Can Digital Twins technology save SCAF and MGCS programs?

Since the beginning of 2022, the SCAF program for Future Air Combat System, which brings together Germany, Spain and France, with a view to designing the replacement for the French Rafale and the European Typhoon, has been stop, on the background of deep disagreement about the industrial sharing around the first pillar of the program to design the NGF, Next Generation Fighter, the combat aircraft at the heart of this program. Indeed, the two major manufacturers of the program, the French Dassault Aviation and the German Airbus Defense & Space, are unable to agree on a compromise on the management of this pillar, initially attributed to Dassault but disputed in its current form. by Airbus. These tensions are, in fact, only the emerging part on the public scene of deep divergences which hinder the smooth running of this European program which was intended, when it was launched by Angela Merkel and Emmanuel Macron, to represent the heart of the effort towards a reinforced European defence.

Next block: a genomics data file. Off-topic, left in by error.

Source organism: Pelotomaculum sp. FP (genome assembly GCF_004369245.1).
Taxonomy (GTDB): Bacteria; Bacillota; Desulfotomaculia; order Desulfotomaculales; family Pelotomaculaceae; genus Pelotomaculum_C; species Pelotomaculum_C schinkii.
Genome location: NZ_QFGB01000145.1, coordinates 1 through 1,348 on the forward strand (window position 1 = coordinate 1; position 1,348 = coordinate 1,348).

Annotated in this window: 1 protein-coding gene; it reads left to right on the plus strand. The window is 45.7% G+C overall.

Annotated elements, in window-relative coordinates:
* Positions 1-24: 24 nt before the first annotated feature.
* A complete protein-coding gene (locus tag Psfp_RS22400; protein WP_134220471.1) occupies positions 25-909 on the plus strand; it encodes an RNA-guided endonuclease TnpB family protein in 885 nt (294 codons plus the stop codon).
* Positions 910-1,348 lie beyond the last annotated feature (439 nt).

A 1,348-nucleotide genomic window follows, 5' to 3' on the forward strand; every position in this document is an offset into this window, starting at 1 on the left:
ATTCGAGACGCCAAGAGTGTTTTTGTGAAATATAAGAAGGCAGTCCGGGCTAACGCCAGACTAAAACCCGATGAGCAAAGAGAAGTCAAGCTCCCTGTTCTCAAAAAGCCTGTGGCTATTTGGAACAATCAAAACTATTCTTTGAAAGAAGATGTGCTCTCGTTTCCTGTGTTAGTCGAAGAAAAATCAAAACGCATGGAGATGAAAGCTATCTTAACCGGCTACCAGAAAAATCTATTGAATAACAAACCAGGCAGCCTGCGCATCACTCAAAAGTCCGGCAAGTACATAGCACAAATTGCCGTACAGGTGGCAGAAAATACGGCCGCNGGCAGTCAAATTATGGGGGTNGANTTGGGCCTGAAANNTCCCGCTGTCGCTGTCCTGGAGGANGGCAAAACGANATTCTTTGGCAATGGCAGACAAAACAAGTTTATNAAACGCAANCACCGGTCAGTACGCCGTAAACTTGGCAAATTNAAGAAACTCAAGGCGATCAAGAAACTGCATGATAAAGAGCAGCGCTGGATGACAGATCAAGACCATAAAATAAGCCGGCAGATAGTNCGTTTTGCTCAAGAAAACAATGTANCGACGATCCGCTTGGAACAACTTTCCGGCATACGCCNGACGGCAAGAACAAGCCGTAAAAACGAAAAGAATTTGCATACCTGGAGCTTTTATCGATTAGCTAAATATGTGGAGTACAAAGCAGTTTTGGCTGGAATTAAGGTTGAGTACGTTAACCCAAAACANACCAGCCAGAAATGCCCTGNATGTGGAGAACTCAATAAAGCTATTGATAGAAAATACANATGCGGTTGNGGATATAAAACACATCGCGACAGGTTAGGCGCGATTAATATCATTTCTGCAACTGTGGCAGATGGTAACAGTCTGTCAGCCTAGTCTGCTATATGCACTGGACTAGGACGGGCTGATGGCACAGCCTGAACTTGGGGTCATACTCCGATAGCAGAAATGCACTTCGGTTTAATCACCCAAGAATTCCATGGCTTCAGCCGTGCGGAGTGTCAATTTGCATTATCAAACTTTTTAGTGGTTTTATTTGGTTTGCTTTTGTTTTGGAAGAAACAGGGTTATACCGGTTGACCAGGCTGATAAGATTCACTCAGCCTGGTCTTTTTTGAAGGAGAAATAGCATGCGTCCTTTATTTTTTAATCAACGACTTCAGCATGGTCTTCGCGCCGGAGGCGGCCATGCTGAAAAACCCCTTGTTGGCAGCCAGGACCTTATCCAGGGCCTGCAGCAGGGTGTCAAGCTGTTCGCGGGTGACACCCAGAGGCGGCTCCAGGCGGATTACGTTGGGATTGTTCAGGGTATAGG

If until a few weeks ago, the tensions seemed to concern only Dassault and Airbus DS, these have largely exceeded the purely industrial framework in recent days, after the German armies had, in a report, indicated that in the event dead end, the program had to be terminated. Last week facing the Senate, the French Minister for the Armed Forces, Sebastien Lecornu, for his part indicated that he intended to meet his German and Spanish counterparts in September on this subject, while slipping to the senators that he supported French industry. and the positions of Dassault Aviation. To put an end to this very unattractive picture, Dassault Aviation indicated that the program had, in 2 years of cooperation, recorded 3 years of additional delays, and that it was now very unlikely, if the program were to come to an end, that it can deliver an operational combat aircraft before 2045 or even 2050, which is not without posing major problems for the air forces of the 3 countries which would risk, in this case, finding themselves in a situation of operational weakness on the period 2040-2050, even though everything indicates that the two decades between 2030 and 2040 will be the scene of a peak of geopolitical instability in the world, including in Europe.